- Choose an exchange. Compare popular centralized exchanges to see which may be the best fit. Look at the supported cryptos and trading fees. However, also consider the companies’ reputations and whether they have insurance that could protect users’ funds from a hack. It may be better to pay a slightly higher fee for extra security.
- Create an account. Next, create an account username and password. Note that some exchanges have referral programs and sign-up rewards.
- Verify your identity. The verification process can depend on the exchange, but it may involve submitting a photo of an official identification card. New users may also need to take pictures of themselves with a webcam or phone, which the system will compare to the photo on the ID.
- Add a payment method. The exchange may support multiple payment options, including bank transfers, wires, credit cards, and debit cards. Compare their fees and funding times to see which will be best.
- Place an order. Once the payment method is approved, users may be able to use it to buy the crypto immediately, or they could fund their account with fiat currency (e.g., dollars) and then exchange them for crypto later.
Centralized exchanges may only offer more well-known cryptos, such as Bitcoin, Ethereum, and a limited list of altcoins. Investors who want to buy lesser-known and brand-new cryptos will need to set up a crypto wallet, fund the wallet, and find a decentralized exchange that offers the crypto.
Considerations before buying cryptocurrency
While investing in crypto may be easier than ever, there’s still a lot to consider. Similar to investing in stock, it’s important to review the specific crypto and the risks involved. But there are also a few general things to consider before buying any crypto:
- Crypto can be highly volatile. While some cryptos have become household names, there are still very large price swings. Some early investors might have had their investment go “to the moon,” but others have been left holding their (empty) bags after a market crash.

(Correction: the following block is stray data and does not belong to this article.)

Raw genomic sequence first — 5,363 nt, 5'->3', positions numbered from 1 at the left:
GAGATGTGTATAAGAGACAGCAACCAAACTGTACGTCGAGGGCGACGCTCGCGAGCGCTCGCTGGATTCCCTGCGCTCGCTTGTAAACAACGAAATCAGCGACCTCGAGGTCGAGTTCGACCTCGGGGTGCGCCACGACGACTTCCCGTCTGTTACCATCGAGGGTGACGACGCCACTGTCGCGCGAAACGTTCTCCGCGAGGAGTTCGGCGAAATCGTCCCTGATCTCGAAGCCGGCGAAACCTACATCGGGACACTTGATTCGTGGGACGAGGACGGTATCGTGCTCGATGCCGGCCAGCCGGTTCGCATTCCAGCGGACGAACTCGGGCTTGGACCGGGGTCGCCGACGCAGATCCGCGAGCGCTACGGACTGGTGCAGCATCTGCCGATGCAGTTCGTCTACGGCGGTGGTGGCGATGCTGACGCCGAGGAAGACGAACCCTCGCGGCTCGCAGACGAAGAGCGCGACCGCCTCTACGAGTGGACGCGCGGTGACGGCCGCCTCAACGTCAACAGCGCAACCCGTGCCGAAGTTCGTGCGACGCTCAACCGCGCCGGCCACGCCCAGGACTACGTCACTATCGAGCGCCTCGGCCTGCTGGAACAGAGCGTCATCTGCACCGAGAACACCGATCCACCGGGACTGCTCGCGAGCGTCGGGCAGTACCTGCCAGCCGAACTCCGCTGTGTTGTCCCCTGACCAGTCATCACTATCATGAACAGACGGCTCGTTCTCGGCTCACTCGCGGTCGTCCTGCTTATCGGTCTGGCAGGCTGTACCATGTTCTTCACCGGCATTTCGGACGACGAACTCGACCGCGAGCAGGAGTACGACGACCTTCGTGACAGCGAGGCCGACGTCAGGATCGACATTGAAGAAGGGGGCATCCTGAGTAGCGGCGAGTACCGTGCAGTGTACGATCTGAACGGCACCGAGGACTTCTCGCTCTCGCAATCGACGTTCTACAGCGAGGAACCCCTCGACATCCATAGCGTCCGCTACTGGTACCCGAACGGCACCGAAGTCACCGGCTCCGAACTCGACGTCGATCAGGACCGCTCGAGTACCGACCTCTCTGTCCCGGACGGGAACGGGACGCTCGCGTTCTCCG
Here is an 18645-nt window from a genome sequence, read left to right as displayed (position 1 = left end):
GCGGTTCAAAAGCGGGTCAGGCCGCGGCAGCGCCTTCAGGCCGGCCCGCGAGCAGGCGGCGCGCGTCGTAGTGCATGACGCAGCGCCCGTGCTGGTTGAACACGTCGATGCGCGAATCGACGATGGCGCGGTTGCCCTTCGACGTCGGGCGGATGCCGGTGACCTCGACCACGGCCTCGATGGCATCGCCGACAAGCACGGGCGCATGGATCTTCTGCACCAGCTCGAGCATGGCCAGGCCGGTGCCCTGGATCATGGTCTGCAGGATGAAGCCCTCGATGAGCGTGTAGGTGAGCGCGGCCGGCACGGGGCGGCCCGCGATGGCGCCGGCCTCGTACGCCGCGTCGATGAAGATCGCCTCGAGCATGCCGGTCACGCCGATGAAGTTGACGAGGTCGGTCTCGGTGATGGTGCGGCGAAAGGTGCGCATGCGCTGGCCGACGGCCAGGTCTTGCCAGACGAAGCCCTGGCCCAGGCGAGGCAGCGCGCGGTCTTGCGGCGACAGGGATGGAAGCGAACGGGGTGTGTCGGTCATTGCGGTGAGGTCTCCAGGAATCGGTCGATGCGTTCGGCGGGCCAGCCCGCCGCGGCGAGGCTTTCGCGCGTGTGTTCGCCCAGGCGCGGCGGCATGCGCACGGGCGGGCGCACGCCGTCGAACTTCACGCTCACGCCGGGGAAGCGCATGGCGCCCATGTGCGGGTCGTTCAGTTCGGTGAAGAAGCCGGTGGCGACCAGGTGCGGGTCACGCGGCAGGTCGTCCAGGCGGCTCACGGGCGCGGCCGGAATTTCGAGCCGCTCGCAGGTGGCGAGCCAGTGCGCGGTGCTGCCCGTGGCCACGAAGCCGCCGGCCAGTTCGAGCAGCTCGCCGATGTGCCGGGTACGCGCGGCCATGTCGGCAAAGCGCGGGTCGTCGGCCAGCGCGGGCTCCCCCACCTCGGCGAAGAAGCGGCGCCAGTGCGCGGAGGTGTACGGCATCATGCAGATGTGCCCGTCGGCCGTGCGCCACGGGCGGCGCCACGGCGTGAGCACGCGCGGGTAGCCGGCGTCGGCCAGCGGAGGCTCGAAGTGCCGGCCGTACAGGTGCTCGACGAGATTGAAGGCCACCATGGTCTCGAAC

- The crypto landscape is always changing. One of the things that can make investing in crypto interesting is that developers are continually launching new projects. Some of these fail, or turn out to be a scam, but others might become the next big thing.
- Scams are prevalent. It’s difficult to trace cryptos and impossible to reverse transactions, two of the reasons investors need to be extra careful about crypto-related scams. Use strong and unique passwords when creating accounts and enable additional security features, such as multi-factor authentication, when it’s an option. For investors who use crypto wallets, remember to never share the seed phrase or private key with anyone, including someone who claims to be customer support for a decentralized finance app or wallet.
- Regulations are sparse. While local, state, and federal regulators are working to address concerns related to crypto investing, there are still many unanswered questions. Be particularly cautious when using decentralized finance (DeFi) apps, which might not be concerned with following the few U.S. laws that do exist.
- Diversification can be important. Investors can try to diversify their crypto holdings by buying different types of cryptos that won’t necessarily move in tandem. They may also consider how digital assets, such as cryptos and NFTs, fit in with their entire portfolio.
The bottom line
Centralized exchanges and FinTech apps can be an easy way for mainstream investors to buy their first crypto. Investors who want to dive deeper and access lesser-known cryptos may do so via decentralized exchanges. And as cryptos become more mainstream, investors can also choose from newer options, such as crypto ETFs and actively managed crypto funds or portfolios, which can offer a more diversified investment with a single purchase. But, no matter the platform, it’s important to consider the risks before making an investment.